More than 11,000 scientists recently urged swifter action on climate change, but polls show that 16 percent of the U.S. public continues to deny that climate change is real, and 63 percent of Americans rarely or never discuss global warming with their peers. A rigorous Danish study recently demonstrated the overwhelming safety of vaccines while documenting recurrent threats from measles and other preventable diseases globally. Yet the “anti-vaxxer” movement remains strong.

When misunderstanding of science and a willingness to believe scientific misinformation affects not only individual welfare, but also key government policies that affect everyone, a new systemic educational approach is needed. We need to do a better job of teaching everyone to be “science citizens.”

Science citizens should be able to apply scientific reasoning and critical thinking to inform their personal decisions, and to navigate the frenzy of modern news cycles. They should be equipped to use and analyze scientific information to make informed choices at the ballot box and to participate effectively in government decisions about environmental policy, health care and a wide range of other issues. Science citizens should also have an innate understanding of and trust in the institution of science. We do not mean that citizens should blindly believe anything labeled as science. Rather, they should understand that science is a rational and evidence-based schema for understanding the world, and that scientific institutions hold their members to rigorous standards of care and honesty in their work. 

In calling for science citizens, we do not mean the same thing as “citizen scientists.” Citizen scientists help researchers collect data, and therefore are an important part of science’s human infrastructure. While citizen science contributes to a more scientifically literate population, science citizenship should extend to those with no interest in engaging directly in scientific research.

Rather, we use the term science citizens to articulate the goal of educating as many average citizens as possible to be skilled at consuming scientific information, forming rational opinions based on that information, and using and analyzing it to help support and inform critical government policy decisions. To be clear, these skills will not cause every informed citizen to reach the same conclusion on controversial issues. Policy often involves the complex interaction of science with law, economics, ethics and other value-laden factors on which reasonable minds can differ. Nuclear physicist Alvin Weinberg referred to this as “trans-science." We simply hope that science citizens will understand the underlying science in a more sophisticated way in reaching opinions that may still vary based on personal values and perspectives.

 The fast-paced, often hyperbolic modern news cycle prevents citizens from developing deeper understandings of scientific issues. It also reduces opportunities for scientists and science communicators to present information in greater depth. Though many scientific findings can be diluted to catchy headlines and 280-character synopses, such simplistic summaries deprive consumers of a thorough understanding of scientific research and its implications. A more scientifically literate, critically thinking population might alter these media patterns in future decades by insisting on more thorough science journalism. Science citizens would be better prepared to research subjects independently and develop better informed and more nuanced opinions about a range of matters, from public policy to personal health, regardless of how such topics are portrayed in quick media hits.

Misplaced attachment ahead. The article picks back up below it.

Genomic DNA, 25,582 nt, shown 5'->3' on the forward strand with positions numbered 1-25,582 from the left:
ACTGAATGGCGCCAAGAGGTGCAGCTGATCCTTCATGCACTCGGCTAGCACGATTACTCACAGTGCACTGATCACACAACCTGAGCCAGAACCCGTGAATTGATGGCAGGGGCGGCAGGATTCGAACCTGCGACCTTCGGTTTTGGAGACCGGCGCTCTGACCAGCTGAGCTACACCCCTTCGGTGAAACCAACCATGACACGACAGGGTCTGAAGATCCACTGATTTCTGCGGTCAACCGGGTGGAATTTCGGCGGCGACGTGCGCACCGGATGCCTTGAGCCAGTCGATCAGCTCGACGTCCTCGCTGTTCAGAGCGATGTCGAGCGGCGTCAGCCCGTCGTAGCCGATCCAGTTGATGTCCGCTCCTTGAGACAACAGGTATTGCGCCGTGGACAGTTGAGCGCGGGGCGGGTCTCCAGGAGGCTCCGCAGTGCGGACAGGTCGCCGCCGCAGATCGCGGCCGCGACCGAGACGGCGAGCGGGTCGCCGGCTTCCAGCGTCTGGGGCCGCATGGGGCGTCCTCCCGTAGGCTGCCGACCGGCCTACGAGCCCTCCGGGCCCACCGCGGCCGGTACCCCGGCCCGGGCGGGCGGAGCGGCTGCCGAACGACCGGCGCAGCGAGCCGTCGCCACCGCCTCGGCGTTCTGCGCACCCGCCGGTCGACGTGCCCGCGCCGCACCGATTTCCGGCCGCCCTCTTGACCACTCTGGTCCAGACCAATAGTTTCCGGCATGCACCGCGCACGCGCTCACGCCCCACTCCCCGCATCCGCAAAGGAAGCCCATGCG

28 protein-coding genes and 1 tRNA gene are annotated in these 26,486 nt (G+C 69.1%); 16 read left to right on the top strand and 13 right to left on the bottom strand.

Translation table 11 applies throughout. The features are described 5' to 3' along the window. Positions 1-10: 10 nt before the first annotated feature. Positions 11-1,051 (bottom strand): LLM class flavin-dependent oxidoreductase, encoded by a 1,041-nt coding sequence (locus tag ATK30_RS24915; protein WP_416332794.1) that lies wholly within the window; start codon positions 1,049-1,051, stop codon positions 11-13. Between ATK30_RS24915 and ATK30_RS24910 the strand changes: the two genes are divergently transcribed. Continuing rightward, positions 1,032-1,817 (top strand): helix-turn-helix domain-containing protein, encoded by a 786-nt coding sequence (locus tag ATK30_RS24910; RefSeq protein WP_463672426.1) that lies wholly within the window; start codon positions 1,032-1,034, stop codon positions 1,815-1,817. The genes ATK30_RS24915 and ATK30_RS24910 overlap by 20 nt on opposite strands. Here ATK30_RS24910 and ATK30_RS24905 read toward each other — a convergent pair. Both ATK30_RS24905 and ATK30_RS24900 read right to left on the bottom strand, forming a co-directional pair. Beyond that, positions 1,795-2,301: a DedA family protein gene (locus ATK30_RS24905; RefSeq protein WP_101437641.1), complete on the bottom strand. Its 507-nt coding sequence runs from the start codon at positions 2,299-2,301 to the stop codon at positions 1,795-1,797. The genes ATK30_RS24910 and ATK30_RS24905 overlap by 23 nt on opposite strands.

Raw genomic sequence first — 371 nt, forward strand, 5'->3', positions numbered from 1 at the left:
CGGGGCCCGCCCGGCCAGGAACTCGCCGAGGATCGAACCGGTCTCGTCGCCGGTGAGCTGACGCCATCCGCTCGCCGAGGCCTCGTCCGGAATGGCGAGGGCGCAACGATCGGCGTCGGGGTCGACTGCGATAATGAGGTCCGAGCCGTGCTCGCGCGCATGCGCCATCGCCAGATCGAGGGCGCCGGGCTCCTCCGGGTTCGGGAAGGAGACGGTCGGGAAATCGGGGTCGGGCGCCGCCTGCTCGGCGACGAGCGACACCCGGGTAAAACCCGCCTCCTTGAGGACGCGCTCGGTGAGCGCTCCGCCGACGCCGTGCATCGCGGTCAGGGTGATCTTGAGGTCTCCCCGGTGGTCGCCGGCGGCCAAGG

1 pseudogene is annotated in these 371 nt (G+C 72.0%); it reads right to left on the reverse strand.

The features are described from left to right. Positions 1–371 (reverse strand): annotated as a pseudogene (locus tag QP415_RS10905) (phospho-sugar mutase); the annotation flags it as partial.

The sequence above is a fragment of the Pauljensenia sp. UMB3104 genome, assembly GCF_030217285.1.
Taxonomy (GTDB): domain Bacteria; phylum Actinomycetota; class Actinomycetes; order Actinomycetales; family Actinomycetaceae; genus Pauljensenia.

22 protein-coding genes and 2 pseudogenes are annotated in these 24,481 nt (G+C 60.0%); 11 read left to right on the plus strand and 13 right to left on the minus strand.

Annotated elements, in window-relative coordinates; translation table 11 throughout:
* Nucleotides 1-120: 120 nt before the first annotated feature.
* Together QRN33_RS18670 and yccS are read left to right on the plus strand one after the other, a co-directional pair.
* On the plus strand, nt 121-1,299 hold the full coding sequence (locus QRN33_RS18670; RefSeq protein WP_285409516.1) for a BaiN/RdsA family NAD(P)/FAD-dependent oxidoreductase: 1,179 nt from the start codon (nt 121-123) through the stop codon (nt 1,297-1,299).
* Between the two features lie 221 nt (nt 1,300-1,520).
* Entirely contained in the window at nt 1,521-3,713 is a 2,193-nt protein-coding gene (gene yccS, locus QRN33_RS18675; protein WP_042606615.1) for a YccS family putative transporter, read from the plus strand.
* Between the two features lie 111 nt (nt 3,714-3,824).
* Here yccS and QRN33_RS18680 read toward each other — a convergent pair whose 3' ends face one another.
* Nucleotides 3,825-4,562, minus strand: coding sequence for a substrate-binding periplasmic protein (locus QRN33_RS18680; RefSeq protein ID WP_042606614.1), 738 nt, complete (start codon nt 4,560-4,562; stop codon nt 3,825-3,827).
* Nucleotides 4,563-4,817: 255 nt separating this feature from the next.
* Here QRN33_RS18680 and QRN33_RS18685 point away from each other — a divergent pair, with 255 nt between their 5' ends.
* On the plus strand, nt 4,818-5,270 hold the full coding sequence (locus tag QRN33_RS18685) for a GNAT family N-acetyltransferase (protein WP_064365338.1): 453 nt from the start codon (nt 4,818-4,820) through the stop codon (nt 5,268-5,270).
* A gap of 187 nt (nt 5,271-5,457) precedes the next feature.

To educate a population of science citizens, science education must improve at all levels. Although the recent focus on STEM education demonstrates that the American education system is working toward improved science literacy, we miss the mark by targeting only students destined for careers in science and education. Science education should foster and encourage critical thinking skills in all students, starting at an early age. “Science citizen” curricula would prioritize the application of scientific thinking to “real-world” scenarios in lieu of rote memorization, and emphasize experimental design, hands-on experience with rigorous data analysis, critical thinking and an understanding of scientific ethics.

Given past failures in science education, however, efforts should not be limited to current schoolchildren and future generations. We also need to develop and improve continuing education initiatives for non–school-aged citizens and utilize public campaigns to improve widespread science literacy. Particularly given the disproportionate impacts of climate change and other environmental degradation, efforts to create science citizens should also prioritize programming in underprivileged and highly impacted communities. We should offer science education opportunities for all citizens, regardless of circumstance.

Experts believe that improved civic education will mitigate increasing dysfunctionality in our government. For example, if average citizens do not understand the essential role of courts in reviewing the constitutionality of federal statutes or the legality of executive branch actions, they cannot understand why assaults on an independent judiciary are so dangerous to our democracy.  Law is too important to be left to lawyers alone.

And science is too important to be left to scientists alone. Just as we need to reinvigorate civic education to help restore democratic governance, we need to ensure that everyone receives sufficient training in scientific reasoning and analysis to participate effectively in the increasing array of important societal decisions involving science. A population of science citizens is one that can thrive, both communally and individually, through evidence-driven and value-inclusive progress.